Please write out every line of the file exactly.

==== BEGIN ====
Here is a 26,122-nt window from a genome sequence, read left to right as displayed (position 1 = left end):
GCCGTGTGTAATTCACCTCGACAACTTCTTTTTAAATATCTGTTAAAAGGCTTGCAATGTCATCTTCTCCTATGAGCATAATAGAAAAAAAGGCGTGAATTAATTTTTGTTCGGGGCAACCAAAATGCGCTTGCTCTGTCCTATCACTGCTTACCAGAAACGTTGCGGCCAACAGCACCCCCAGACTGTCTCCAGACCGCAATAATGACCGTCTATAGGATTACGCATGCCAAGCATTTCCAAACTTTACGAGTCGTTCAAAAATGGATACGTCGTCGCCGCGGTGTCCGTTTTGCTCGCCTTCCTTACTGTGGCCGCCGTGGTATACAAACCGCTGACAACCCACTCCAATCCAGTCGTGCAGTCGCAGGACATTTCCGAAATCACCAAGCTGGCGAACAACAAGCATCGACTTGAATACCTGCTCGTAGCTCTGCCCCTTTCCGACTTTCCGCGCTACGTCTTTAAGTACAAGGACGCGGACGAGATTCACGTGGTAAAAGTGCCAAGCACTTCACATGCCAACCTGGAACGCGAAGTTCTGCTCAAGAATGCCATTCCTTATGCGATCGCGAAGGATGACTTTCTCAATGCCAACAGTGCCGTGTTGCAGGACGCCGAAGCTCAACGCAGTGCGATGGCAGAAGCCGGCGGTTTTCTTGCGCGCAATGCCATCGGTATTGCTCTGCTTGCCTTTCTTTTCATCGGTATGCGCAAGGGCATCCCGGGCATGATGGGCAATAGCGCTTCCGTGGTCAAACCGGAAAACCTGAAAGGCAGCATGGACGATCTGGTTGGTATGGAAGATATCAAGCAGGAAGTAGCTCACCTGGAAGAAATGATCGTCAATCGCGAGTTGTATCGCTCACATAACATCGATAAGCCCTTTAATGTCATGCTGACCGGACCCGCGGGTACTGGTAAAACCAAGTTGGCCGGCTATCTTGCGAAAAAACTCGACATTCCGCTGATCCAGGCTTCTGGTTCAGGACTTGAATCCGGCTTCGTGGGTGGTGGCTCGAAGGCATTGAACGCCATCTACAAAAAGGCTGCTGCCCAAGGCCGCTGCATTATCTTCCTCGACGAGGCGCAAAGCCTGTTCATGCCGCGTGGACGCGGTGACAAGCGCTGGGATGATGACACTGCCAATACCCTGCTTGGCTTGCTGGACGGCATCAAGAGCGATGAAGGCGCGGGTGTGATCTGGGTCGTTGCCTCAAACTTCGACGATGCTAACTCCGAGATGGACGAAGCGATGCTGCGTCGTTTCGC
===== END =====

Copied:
Here is a 26,122-nt window from a genome sequence, read left to right as displayed (position 1 = left end):
GCCGTGTGTAATTCACCTCGACAACTTCTTTTTAAATATCTGTTAAAAGGCTTGCAATGTCATCTTCTCCTATGAGCATAATAGAAAAAAAGGCGTGAATTAATTTTTGTTCGGGGCAACCAAAATGCGCTTGCTCTGTCCTATCACTGCTTACCAGAAACGTTGCGGCCAACAGCACCCCCAGACTGTCTCCAGACCGCAATAATGACCGTCTATAGGATTACGCATGCCAAGCATTTCCAAACTTTACGAGTCGTTCAAAAATGGATACGTCGTCGCCGCGGTGTCCGTTTTGCTCGCCTTCCTTACTGTGGCCGCCGTGGTATACAAACCGCTGACAACCCACTCCAATCCAGTCGTGCAGTCGCAGGACATTTCCGAAATCACCAAGCTGGCGAACAACAAGCATCGACTTGAATACCTGCTCGTAGCTCTGCCCCTTTCCGACTTTCCGCGCTACGTCTTTAAGTACAAGGACGCGGACGAGATTCACGTGGTAAAAGTGCCAAGCACTTCACATGCCAACCTGGAACGCGAAGTTCTGCTCAAGAATGCCATTCCTTATGCGATCGCGAAGGATGACTTTCTCAATGCCAACAGTGCCGTGTTGCAGGACGCCGAAGCTCAACGCAGTGCGATGGCAGAAGCCGGCGGTTTTCTTGCGCGCAATGCCATCGGTATTGCTCTGCTTGCCTTTCTTTTCATCGGTATGCGCAAGGGCATCCCGGGCATGATGGGCAATAGCGCTTCCGTGGTCAAACCGGAAAACCTGAAAGGCAGCATGGACGATCTGGTTGGTATGGAAGATATCAAGCAGGAAGTAGCTCACCTGGAAGAAATGATCGTCAATCGCGAGTTGTATCGCTCACATAACATCGATAAGCCCTTTAATGTCATGCTGACCGGACCCGCGGGTACTGGTAAAACCAAGTTGGCCGGCTATCTTGCGAAAAAACTCGACATTCCGCTGATCCAGGCTTCTGGTTCAGGACTTGAATCCGGCTTCGTGGGTGGTGGCTCGAAGGCATTGAACGCCATCTACAAAAAGGCTGCTGCCCAAGGCCGCTGCATTATCTTCCTCGACGAGGCGCAAAGCCTGTTCATGCCGCGTGGACGCGGTGACAAGCGCTGGGATGATGACACTGCCAATACCCTGCTTGGCTTGCTGGACGGCATCAAGAGCGATGAAGGCGCGGGTGTGATCTGGGTCGTTGCCTCAAACTTCGACGATGCTAACTCCGAGATGGACGAAGCGATGCTGCGTCGTTTCGC